Main Data
Editor: Judith Korb, Juergen Heinze
Title: Ecology of Social Evolution
Publisher: Springer-Verlag
ISBN/ISSN: 9783540759577
Edition: 1
Price: CHF 221.60
Publication date: 01/01/2008
Category: Sozialwissenschaften
Language: English
Technical Data
Pages: 266
Kopierschutz: DRM
Geräte: PC/MAC/eReader/Tablet
Formate: PDF
Table of contents

The time is ripe to investigate similarities and differences in the course of social evolution in different animals. This book brings together renowned researchers working on sociality in different animals to deal with the key questions of sociobiology. For the first time, they compile the evidence for the importance of ecological factors in the evolution of social life, ranging from invertebrate to vertebrate social systems, and evaluate its importance versus that of relatedness.

Table of contents
1 The Evolution and Ecology of Cooperation  History and Concepts12
1.1 Introduction: The Historical Puzzle of Cooperation12
1.2 Hamilton and the Foundations of Social Evolution Theory15
1.3 Mechanisms for the Evolution of Cooperation24
1.4 Making the Ecology Explicit30
1.5 Closing Remarks41
2 The Ecology of Altruism in a Clonal Insect48
2.1 Introduction49
2.2 Basic Biology of Aphid Soldiers50
2.3 The Phylogenetic Distribution of Aphid Soldiers51
2.4 Are Aphids Eusocial?52
2.5 Proximate Factors in the Determination of Soldier Aphids55
2.6 A Genetic Factor in the Evolution of Social Aphids: Clonal Mixing56
2.7 Ecological Factors in the Evolution of Social Aphids58
2.8 Conclusions63
3 The Evolutionary Ecology of Eusociality in Australian Gall Thrips: a  Model Clades Approach68
3.1 Introduction69
3.2 A Model Clades Approach to Analyzing Social Evolution70
3.3 Phylogeny71
3.4 Variation in Traits Related to Sociality74
3.5 Scenario for the Origin and Evolution of Soldiers87
3.6 Conclusions90
4 The Ecology and Evolution of Helping in Hover Wasps ( Hymenoptera: Stenogastrinae )95
4.1 Introduction95
4.2 Distinguishing Features of Hover Wasp Biology96
4.3 The Hairy-Faced Hover Wasp as a Model System97
4.4 Ecological Benefits of Helping101
4.5 Individual Variation in Helping Decisions105
4.6 Helping in Hover Wasps Other than L. flavolineata109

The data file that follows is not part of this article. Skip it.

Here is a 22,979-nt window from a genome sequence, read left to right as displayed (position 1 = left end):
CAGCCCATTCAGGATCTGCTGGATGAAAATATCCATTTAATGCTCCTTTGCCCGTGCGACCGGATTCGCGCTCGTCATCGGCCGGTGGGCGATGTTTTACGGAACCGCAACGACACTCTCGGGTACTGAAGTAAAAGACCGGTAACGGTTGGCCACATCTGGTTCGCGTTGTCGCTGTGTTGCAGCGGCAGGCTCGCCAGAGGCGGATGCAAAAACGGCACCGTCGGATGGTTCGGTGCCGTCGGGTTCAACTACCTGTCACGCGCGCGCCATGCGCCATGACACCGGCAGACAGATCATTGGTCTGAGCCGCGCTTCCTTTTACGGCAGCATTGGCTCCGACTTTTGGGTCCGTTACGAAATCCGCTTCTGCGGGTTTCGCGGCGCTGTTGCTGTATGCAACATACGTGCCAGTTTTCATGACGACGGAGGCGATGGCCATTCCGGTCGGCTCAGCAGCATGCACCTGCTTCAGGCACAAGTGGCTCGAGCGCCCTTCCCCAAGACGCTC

4.7 Conclusions: Helping in Stenogastrine and Vertebrate Social Systems  Similarities and Differences112
5 Why are so Many Bees but so Few Digger Wasps Social? The Effect of ProvisioningMode and Helper Efficiency on the Distribution of Sociality Among the Apoidea118
5.1 Introduction119
5.2 Levels of Sociality120
5.3 Body Size and Worker Efficiency122
5.4 Parasitism129
5.5 Conclusions132
6 Social Plasticity: Ecology, Genetics, and the Structure of Ant Societies137
6.1 Social Plasticity137
6.2 The Number of Female Reproductives139
6.3 Partitioning of Reproduction Among Female Sexuals143
6.4 Queen Mating Frequency144
6.5 Colony Size at Maturity145
6.6 Colony Composition147
6.7 Sex Allocation and Worker Reproduction148
6.8 Conclusions150
7 The Ecology of Social Evolution in Termites159
7.1 Introduction: An Overview of Termite Classification and Biology159
7.2 Evolution of Sociality in Termites: the Hunt for a Genetic Explanation162
7.3 A Case Study:163
7.4 Relevance of the Case Study: Comparison with Other Termites168
7.5 Outline for the Evolutionary Transitions in Termites Eusociality170
7.6 Comparison with Cooperatively Breeding Vertebrates173
7.7 Conclusions175
8 Kin-Recognition Mechanisms in Cooperative Breeding Systems: Ecological Causes and Behavioral Consequences of Variation183
8.1 Introduction184
8.2 Kin-Selection Theory186
8.3 Evidence for Kin-Directed Care in Social Systems186
8.4 Principles of Kin Recognition189
8.5 Kin Recognition  the Role of Environmental Factors190
8.6 Consequences of Learned Kin Recognition for Helping Behavior193
8.7 Concluding Remarks196
9 Social Ecology of Horses202
9.1 Introduction202
9.2 Ecology and Social Organization of Feral Horses205
9.3 Environmental Influences on the Group Size of Feral Horses206
9.4 The Ecology of Relationships in Horses207
9.5 Cooperation and Alliances208
9.6 Eavesdropping and Communicative Networks209
9.7 Conclusions210
10 African Mole-Rats: Eusociality, Relatedness and Ecological Constraints214
10.1 Introduction African Mole-Rats: Ecological and Social Diversity214
10.2 Evolutionary Routes to Sociality217
10.3 Eusociality: Definitions and Extent217
10.4 Genetic Structure of Mole-Rat Colonies220
10.5 Ecological Constraints: Aridity and Food Distribution222
10.6 Naked Mole-Ratsthe Only Eusocial Mammal?224
10.7 Concluding Comments226
11 Genetic and Ecological Determinants of Primate Social Systems231
11.1 Introduction231
11.2 Kin Selection232
11.3 Diversity of Primate Social Systems233
11.4 Determinants of Genetic Structure235
11.5 Genetic Structure of Primate Societies236
11.6 Consequences for Social Behavior239
11.7 Discussion241
12 The Ecology of Social Life: A Synthesis250
12.1 Kin Selection, the Key to the Evolution of Social Life250
12.2 Common Patterns Among Social Organisms252
12.3 Sociality Syndromes257
12.4 Future Perspectives259